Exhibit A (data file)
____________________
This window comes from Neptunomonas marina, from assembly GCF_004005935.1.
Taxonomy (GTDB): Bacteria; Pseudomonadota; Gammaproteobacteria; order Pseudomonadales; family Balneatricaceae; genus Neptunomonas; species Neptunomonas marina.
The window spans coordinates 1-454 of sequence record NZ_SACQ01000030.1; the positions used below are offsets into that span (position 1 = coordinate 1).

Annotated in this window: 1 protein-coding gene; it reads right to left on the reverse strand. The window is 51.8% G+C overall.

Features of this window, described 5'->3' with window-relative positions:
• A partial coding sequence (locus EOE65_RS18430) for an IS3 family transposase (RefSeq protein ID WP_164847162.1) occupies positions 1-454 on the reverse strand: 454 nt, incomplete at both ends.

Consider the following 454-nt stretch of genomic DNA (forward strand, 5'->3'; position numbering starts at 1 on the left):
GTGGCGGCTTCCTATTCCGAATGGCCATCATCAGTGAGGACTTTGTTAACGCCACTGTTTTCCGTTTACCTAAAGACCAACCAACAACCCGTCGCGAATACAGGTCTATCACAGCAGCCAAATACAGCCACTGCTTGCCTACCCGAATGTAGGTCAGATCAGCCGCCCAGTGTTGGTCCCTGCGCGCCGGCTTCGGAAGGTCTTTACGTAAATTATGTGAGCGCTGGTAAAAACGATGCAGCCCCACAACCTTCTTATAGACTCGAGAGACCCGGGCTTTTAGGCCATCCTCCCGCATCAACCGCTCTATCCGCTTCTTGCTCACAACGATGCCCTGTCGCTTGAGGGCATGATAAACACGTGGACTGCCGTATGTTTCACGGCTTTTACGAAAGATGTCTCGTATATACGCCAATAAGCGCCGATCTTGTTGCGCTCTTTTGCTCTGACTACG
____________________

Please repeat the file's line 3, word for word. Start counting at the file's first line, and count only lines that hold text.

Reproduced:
The window spans coordinates 1-454 of sequence record NZ_SACQ01000030.1; the positions used below are offsets into that span (position 1 = coordinate 1).